Splunk for Facebook … cont’d

To piggyback from the previous article, the purpose of this app is to help users make sense of the data retrieved from the Facebook Graph API. Despite the fact that we at Splunk love to sift through and look at huge amount of data, we still like to explore if we can cleanse them, in other words, massage, filter, extract important details, transform them in order to make them more meaningful and sensible.

Some interesting use cases that this app addresses:

[1] Correlating your connections

This app will ideally help the users, at a quick glance, understand how they are connected to other users within the Facebook ecosystem. We are talking about the interesting “n-th degree of separation” problem in the engineering domain that can be applied into our everyday lives. Remember the graph theory in our CS syllabus? The users (the “Facebookians”) will be represented as nodes in the graph. We are talking about how a set of users are mutually connected to other set of users. You might be surprised to realize how close you are connected to other users.

[2] Realtime feed updates

One of Splunk’s core strength is its realtime search and indexing. This app is envisioned to consume the real time status updates from users and then leveraging Splunk’s realtime search feature to look for interesting events that take place. How about scanning for a particular set of phrases or keywords? The possibilities are endless.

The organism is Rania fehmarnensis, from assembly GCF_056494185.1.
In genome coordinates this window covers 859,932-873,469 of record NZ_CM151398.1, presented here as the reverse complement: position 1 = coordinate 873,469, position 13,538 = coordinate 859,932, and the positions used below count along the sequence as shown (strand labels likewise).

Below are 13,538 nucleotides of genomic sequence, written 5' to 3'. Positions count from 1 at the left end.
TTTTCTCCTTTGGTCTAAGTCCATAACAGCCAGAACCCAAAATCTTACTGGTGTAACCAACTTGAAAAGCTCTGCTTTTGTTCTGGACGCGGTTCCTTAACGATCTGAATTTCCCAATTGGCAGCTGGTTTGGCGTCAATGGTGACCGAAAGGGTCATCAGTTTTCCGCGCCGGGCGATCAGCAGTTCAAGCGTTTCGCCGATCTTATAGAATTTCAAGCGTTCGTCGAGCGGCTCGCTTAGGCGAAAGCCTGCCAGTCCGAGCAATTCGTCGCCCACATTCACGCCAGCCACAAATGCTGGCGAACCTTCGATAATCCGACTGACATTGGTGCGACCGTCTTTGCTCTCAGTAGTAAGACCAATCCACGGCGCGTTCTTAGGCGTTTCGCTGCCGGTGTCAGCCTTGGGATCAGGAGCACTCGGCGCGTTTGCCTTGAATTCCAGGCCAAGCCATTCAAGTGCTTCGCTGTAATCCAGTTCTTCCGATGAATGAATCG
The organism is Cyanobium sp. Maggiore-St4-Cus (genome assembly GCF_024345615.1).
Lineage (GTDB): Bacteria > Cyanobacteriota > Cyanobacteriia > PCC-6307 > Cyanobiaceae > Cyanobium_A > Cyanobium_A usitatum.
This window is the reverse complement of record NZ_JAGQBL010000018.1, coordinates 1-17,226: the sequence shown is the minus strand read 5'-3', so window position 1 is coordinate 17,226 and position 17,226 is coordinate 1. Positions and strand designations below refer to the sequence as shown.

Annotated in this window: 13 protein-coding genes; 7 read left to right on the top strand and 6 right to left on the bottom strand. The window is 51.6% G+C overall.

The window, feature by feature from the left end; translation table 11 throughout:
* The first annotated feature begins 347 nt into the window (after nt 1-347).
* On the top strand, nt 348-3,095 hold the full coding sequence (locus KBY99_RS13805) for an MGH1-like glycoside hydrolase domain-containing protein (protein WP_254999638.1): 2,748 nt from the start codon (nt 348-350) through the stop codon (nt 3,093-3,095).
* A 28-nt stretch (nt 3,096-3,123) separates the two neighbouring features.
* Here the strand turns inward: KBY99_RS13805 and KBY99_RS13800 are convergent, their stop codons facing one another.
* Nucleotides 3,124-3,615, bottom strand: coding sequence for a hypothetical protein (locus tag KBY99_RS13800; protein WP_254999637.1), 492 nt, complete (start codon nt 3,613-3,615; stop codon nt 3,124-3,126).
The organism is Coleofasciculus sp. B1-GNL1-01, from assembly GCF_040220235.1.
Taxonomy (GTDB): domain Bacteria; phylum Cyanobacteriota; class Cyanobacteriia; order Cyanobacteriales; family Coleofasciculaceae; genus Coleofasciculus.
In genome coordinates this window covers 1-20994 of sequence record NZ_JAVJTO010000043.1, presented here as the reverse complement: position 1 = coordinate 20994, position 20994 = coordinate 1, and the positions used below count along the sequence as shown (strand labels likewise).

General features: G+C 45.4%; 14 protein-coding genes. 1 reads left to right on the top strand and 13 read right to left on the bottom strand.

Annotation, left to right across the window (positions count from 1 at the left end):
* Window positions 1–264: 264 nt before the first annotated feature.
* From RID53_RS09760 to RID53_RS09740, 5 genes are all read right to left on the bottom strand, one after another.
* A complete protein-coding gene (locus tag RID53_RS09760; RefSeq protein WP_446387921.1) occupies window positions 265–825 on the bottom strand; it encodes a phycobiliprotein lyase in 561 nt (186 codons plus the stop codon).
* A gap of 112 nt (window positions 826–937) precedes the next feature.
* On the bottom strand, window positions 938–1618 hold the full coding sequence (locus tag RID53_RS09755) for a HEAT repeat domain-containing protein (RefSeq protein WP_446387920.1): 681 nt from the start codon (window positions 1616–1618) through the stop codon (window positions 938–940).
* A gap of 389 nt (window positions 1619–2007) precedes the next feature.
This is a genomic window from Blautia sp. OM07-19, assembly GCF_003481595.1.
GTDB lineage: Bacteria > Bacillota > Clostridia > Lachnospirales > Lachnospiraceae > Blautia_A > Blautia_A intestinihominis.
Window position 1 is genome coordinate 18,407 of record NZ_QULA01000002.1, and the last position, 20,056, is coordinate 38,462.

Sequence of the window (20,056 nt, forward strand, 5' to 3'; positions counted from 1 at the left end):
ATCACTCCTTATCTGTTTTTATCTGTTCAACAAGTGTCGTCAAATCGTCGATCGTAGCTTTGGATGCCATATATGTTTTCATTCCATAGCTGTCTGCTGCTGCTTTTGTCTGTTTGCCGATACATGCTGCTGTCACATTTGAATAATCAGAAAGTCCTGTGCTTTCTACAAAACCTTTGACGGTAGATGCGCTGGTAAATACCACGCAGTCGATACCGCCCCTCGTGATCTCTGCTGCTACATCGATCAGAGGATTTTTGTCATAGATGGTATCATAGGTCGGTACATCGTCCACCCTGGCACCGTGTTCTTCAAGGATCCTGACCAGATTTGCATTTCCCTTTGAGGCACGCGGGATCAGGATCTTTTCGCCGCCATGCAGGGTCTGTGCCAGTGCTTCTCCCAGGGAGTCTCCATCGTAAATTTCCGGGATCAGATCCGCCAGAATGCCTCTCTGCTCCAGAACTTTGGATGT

[3] Making sense of your data

Again, it’s all about deriving something into something useful. An example would be, providing users interesting statistics of the time spent on Facebook, the number of “likes” for the past 1 hour, the location of “checkins” for the past 3 days, to understand the latest change of preference such as from “Gucci” to “Prada” and probably the buzzwords for the particular period of time.

The possibilities are limitless …

Check out the latest app release at

Comments and feedback are very much welcomed. Now that the pandora box is opened, it’s the time now to look at the wealth of information it offers.

Until the next article …

Disclaimer: Opinions expressed in this blog do not represent the views of Splunk.

Nicholas Key

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